... is a term that came up on a thread on the Fishing Reports Forum.
It was used in reference to simply identifying by name a 50 mile long river that is well known in Western Montana ( and probably Northern Idaho ) and is featured on a prominent website on angling in Montana - www.bigskyfishing.com.
The few times I have seen the term used, hotspotting has refered to a particular place or stretch of a stream or river - like the second bend below Harry's place or the run just downstream of mile marker 18 or the hole below Big Joe Bend, or something like that. So I was surprised to see it used as described above.
Curious how you use the term and what you mean when you do ??
Personally, I never get more specific than a waterbody name, and that only if it's a VERY well known waterbody. In order words, if I can expect to go there and see a crowd, then I don't mind naming it publicly.
So, for example, if I was fishing the lower Shoshone, I'd tell people I was fishing the lower Shoshone, because I know there's already going to be 3-4 other cars in the parking lot when I fish there. I wouldn't publicize that I was fishing at XXX Access Point.
Even if it's a river that's somewhat well publicized, but I can fish it without feeling crowded, I won't mention it.
So, for instance, if it was a moderately popular river in Alberta, I'll say I was in Canadaland, but I wouldn't tell people that I was fishing the XXX River.
If it's somewhere that I rarely see other anglers, the most specific I'll get is usually a state. In fact, I'll go out of my way to attempt to be discrete. I'll try to avoid showing landmarks that could be recognized on Google Earth, etc. Considering 99% of my fishing occurs in the latter 2 categories... yeah, I pretty much never tell people when I'm fishing.
One of my favorite streams is hidden a long ways from anything in Wyoming. The fishing is good, the scenery is great, and on the most crowded day I've ever seen, I saw a footprint. The fact that I can have the whole river to myself, and be surrounded by nothing but nature (moose, elk, deer, still haven't seen a bear) is what makes it special. In this day and age of easy mass communication, I know it won't last forever, but right now it's really special, and I selfishly want to keep it that way. There was a time when places like the Madison River were like that. Now, I have very little interest in going there - fishing around crowds like that just isn't my cup of tea. So if I can preserve a few more special places for a few more years by not publicizing them, I'm going to do my part.
Now, that being said, I will TAKE certain people to these places, but not just anybody. And one of the first things I do is beg them not to publicize it - because it's the remoteness and the solitude that makes them unique.
The term is used quite a bit around here in the driftless area of the midwest. It seems to mainly be used when locations are shared through public internet forums and web pages and available to perhaps hundreds of lurkers. There are no "secret" places anymore (and, in fact, all of our streams are identified in a booklet published by the DNR), but the streams are pretty small and consequently probably can't take as much pressure as a bigger western freestone stream. You cretainly don't want to be following another angler as they'll likely disturb the water enough to limit your success. So it's pretty commonplace around here to not name stream names in public fishing reports. If you were to name streams and do so a public forum / web page, some people around here would consider that hot spotting and inappropriate. People share more specific information in private individual communications.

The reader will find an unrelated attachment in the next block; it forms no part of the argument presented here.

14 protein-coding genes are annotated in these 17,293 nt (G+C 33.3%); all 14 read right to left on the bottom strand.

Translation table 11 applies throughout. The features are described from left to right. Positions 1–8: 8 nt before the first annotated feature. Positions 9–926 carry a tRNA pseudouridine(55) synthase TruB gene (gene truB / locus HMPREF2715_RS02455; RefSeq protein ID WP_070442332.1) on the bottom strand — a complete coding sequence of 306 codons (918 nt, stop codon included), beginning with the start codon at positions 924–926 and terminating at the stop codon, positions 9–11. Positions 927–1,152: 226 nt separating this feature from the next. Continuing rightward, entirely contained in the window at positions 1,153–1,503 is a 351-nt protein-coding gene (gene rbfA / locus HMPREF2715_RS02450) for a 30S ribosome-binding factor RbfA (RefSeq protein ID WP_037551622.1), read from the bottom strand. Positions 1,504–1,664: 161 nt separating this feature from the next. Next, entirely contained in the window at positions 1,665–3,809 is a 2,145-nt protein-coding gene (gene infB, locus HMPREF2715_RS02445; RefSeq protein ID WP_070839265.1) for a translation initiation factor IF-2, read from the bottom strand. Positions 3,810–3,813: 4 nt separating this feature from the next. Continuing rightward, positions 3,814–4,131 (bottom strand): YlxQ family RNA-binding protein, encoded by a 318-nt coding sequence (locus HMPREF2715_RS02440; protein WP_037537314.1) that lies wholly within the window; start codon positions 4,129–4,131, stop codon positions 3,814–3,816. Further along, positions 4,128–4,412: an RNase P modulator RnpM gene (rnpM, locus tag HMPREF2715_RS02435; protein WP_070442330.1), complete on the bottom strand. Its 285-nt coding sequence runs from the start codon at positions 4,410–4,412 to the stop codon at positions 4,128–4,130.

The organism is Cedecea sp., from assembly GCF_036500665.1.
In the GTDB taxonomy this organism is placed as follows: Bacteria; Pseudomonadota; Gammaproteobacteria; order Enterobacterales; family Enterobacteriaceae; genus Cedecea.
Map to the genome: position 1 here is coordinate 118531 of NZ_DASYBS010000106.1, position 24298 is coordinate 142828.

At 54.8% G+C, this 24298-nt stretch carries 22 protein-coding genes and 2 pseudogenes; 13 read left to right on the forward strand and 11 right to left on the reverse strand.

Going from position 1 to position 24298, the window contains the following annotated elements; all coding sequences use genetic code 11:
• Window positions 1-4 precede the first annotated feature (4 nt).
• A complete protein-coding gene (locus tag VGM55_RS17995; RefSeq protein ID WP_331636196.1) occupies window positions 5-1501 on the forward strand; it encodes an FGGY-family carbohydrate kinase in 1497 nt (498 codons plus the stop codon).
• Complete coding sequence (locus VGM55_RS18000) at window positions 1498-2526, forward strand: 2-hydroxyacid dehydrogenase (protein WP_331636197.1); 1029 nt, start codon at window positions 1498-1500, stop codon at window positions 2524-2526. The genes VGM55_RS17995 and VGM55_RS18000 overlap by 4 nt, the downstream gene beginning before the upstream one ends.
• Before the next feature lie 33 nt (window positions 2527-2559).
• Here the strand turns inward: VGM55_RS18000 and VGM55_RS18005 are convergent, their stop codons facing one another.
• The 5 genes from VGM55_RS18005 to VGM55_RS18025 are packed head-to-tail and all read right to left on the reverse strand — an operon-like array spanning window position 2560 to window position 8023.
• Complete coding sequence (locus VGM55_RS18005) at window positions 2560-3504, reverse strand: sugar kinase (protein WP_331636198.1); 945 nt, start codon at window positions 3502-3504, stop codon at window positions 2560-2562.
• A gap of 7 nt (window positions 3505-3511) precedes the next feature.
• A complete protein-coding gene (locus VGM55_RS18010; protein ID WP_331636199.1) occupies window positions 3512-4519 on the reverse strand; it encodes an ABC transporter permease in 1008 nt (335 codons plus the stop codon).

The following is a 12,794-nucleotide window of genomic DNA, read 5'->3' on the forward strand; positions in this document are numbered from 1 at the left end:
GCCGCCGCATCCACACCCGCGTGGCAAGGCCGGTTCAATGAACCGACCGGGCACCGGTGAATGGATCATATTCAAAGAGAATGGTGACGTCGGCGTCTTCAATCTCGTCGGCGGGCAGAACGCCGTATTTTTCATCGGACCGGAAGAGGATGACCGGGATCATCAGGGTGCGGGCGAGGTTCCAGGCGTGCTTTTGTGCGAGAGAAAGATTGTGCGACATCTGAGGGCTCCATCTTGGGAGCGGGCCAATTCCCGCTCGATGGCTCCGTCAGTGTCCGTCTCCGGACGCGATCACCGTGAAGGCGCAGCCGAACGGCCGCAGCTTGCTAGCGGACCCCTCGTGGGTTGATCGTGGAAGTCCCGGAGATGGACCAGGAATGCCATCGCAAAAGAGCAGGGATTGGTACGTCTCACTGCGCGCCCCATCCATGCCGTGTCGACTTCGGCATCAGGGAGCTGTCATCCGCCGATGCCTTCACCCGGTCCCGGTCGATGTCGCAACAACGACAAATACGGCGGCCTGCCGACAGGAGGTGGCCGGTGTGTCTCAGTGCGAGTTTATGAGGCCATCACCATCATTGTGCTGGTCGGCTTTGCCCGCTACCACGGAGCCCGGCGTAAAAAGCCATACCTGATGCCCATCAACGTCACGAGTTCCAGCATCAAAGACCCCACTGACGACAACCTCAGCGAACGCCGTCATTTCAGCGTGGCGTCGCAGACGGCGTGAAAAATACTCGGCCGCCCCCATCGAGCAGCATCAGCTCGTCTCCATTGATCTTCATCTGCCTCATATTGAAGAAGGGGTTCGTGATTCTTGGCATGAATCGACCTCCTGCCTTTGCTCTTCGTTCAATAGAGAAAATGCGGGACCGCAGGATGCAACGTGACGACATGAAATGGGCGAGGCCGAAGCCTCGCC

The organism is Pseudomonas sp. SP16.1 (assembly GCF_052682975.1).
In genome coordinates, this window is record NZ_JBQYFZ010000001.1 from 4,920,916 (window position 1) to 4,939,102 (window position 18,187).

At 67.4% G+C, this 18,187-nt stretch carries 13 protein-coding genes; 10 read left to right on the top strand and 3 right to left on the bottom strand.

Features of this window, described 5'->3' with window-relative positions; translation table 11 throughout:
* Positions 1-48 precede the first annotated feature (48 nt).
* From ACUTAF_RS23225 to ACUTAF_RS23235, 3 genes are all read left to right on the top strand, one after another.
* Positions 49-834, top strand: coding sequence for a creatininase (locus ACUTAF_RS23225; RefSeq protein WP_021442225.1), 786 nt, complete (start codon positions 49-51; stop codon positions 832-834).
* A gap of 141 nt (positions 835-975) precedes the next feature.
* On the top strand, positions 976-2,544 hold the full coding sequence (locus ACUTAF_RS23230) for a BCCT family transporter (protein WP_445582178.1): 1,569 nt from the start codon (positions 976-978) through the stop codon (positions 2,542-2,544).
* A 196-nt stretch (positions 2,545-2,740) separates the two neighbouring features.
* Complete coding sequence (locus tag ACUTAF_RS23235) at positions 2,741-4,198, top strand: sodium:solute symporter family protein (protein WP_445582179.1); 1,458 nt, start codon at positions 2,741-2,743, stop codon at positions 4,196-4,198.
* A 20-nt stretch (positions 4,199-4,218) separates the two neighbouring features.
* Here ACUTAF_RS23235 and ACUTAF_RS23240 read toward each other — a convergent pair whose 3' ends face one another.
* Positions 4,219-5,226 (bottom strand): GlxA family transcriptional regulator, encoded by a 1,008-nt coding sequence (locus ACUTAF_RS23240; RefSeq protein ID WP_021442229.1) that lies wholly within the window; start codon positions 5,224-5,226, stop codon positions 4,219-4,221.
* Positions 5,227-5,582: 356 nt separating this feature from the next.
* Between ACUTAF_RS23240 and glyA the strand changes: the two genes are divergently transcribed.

I generally name a stream, but not the location unless its to reference a well-known, nearby easy access point.
I've never used that term, but I grit my teeth whenever any of my favorite spots show up in other posts. And it doesn't have to be a "turn at this sign and drive X miles and pull over by the big tree". For instance, most of the photos of trout you post from the Lochsa have enough background in them that I can tell what pool you are standing in, and in some cases, what rock. Not a big deal since I am 900 miles away, but there are places on that river I gave up fishing because everyone said "go to this hole and fish", and there is ALWAYS someone in that spot. Then again, I can't see the attraction of standing in the same spot all day, or day after day, and recatching the same fish, either.
I learned long ago the best way to have a river become crowded was to advertise how good the fishing was, and to tell people where and how to fish it, so I don't do that any more. I take pics of fish, yes, and say I was in a particular river, but I try real hard to not have any identifiers in the photo (although I have had people ID a spot from a single rock in the water), and I don't get detailed about how I caught em. Most of the time. If someone wants to know, they can always ask, but I am under no obligation to give up hard-earned info to people not willing to put forth their own efforts.
I guess I am pretty easy going on this. Coming to Denver? Fish the South Platte in Cheesman Canyon or downstream a bit around Deckers. Or hit the Colorado between Hot Sulfur Springs and Kremmling.
But I have some small mountain streams that I only share with out of state visitors. They can't take the pressure the big rivers can take.
I thought this was going to be a thread about tying a bright spot into a fly!!!??:oops:
Tig, if you add a little red to the throat area on a fly that could be a form of hotspotting. :) Actually, more in tune with the thread, I have always been very open about where I fish. I don't own the water, it is there for everyone to enjoy. If I can make it so someone else has a great experience when fishing, so much the better. Larry ---sagefisher---
Yikes!! I'm headin' down that long lonesome highway!
Originally Posted by Silver Creek